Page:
Landing : Athabascau University
  • Blogs
  • Rory McGreal
  • MOOCs are a bad idea just like books - Bob Metcalf (ethernet inventor)

MOOCs are a bad idea just like books - Bob Metcalf (ethernet inventor)

  • Draft
By Rory McGreal August 16, 2013 - 4:54pm

Bob Metcalfe (the inventor of ethernet) wrote:

"One of the objections to moocs is that you’ll lose the personal interaction with the professor. And I say, yeah, you will. But moocs are a bad idea just like books were. You used to sit around the campfire and hear the story directly from the teacher. And now, thanks to books, we read the stories. Like Great Gatsby. I’ve never met F. Scott Fitzgerald. So yeah, moocs are a bad idea just like books."

I often ask the question during my presentations:

What technology has done more to unmake human community than any other?

Of course, in the US, some claim it is the gun, with some validity, but responses like the internet, or computers are easy to discount with the rise of social networking sites. TV and radio are often enjoyed with others.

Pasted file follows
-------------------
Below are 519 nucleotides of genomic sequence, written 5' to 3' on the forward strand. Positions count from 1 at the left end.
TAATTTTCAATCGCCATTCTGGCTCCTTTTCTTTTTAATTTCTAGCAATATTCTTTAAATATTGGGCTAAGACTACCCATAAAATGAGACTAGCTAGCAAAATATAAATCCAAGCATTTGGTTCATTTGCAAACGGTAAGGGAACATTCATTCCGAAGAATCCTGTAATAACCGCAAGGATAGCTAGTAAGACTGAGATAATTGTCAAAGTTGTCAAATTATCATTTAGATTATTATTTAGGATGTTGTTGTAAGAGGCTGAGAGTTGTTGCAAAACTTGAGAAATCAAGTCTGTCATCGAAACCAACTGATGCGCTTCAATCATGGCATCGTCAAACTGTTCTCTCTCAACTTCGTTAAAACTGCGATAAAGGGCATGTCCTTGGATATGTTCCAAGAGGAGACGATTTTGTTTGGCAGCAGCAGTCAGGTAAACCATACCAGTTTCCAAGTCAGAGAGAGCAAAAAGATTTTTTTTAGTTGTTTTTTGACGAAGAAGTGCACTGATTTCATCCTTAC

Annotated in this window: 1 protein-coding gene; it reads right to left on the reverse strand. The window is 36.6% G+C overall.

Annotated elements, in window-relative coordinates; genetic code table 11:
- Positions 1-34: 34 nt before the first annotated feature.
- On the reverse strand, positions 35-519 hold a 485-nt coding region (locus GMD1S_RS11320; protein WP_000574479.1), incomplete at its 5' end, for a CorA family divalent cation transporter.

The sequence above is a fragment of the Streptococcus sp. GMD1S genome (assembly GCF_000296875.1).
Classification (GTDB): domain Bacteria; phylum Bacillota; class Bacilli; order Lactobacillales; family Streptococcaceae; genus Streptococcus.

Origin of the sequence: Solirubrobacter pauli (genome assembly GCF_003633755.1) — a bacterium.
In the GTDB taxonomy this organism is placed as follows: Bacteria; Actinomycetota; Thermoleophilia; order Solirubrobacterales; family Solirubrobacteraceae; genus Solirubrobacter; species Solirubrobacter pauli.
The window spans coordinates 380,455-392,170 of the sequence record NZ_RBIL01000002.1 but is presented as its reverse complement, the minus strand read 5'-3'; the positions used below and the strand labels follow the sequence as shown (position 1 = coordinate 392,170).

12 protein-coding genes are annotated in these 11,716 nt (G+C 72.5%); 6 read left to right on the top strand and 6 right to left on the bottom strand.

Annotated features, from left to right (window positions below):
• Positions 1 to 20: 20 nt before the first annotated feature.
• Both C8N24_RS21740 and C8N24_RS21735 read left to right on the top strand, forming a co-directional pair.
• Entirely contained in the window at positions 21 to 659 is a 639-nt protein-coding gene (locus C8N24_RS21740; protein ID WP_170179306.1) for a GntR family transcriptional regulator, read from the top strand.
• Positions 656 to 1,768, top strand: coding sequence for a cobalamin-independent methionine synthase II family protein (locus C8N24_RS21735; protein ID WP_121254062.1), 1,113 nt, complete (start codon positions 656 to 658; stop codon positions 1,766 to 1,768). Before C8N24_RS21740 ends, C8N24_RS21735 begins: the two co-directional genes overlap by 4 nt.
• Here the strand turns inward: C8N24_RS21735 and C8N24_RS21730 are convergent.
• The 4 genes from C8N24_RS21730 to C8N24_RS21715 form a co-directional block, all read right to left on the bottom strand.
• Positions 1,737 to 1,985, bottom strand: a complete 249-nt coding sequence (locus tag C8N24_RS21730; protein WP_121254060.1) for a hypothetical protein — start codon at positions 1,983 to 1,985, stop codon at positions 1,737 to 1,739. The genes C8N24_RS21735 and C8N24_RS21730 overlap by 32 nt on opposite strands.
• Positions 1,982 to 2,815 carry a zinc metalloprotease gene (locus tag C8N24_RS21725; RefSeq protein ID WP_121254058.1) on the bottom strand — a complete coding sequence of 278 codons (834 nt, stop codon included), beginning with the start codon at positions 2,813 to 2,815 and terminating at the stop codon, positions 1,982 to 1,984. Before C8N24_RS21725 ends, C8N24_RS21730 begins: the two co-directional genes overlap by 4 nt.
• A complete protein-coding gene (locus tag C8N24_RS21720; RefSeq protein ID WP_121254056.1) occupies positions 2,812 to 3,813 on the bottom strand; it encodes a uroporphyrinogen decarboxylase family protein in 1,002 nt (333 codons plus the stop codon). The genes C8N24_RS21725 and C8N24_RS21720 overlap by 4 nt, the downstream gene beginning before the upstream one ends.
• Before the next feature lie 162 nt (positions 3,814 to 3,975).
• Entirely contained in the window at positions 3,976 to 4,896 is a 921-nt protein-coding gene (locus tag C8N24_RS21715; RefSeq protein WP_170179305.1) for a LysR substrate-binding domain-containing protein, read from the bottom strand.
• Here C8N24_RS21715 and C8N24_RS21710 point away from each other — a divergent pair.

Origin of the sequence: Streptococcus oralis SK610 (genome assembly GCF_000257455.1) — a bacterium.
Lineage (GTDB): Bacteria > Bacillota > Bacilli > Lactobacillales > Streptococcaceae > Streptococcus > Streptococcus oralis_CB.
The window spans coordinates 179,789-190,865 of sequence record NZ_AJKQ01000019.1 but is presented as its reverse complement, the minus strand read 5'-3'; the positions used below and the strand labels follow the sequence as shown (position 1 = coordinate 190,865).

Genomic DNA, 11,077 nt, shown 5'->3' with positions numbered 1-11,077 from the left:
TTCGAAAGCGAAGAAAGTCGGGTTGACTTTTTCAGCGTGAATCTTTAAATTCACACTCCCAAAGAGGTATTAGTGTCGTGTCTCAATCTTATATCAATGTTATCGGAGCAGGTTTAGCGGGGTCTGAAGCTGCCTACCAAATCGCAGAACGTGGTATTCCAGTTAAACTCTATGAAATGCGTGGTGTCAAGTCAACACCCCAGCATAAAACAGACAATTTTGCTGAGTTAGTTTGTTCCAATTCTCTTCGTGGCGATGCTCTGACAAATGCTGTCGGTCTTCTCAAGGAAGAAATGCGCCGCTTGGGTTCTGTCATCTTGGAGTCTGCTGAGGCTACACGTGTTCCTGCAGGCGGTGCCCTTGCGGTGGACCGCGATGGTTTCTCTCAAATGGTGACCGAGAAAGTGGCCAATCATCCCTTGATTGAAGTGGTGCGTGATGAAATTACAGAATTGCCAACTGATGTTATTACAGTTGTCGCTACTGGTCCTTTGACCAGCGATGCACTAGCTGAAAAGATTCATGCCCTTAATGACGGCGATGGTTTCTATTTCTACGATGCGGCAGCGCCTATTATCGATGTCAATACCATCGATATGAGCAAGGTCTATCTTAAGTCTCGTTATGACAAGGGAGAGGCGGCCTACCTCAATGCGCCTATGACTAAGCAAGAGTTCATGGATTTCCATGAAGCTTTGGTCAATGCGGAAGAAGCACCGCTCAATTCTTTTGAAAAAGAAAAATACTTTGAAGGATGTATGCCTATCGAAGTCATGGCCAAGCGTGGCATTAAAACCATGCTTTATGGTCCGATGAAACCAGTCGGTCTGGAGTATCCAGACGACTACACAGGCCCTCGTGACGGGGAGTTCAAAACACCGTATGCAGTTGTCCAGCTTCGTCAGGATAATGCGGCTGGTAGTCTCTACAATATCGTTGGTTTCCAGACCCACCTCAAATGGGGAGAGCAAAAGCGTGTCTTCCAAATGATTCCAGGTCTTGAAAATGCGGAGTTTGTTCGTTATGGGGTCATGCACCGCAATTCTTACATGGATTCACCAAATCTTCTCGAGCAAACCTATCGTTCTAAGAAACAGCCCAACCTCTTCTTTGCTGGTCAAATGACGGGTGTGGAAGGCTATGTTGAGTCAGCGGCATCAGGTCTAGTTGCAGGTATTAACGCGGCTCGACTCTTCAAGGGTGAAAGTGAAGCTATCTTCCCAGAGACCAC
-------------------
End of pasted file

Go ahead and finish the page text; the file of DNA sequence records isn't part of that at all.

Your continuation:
My belief is  that it is the portable book or pocket book that has done more to unmake learning communities than any other technology. When Gutenburg implemented movable type and one of the first printing presses in Europe, he created large books that were very expensive and distributed to a small elite who could afford them. Universities kept them under lock and key which was entrusted to the lecture, who would unlock its secrets and read to the assembled students.So communities were still needed for learning.

The portable book was invented by Aldo Manuzio (along with the appearance of italics, the comma and semicolon). With the portable book, readers could now learn on their own without the lecturer and with no need of any community. Learning could now be a solitary  activity. There was no longer a need for community.

And I do mean that learning does NOT need a community, with access to books and now the Internet. Many of our students learn almost solely from their texts and workbooks. However, do not take this to mean that I do not support learning communities. They can be very effective for learning, especially with unskilled and less-motivated learners. The research shows this. There is room for both solitary and communal learning and perhaps a mix of the two is the optimum. It is not a case of "either/or" but rather "both".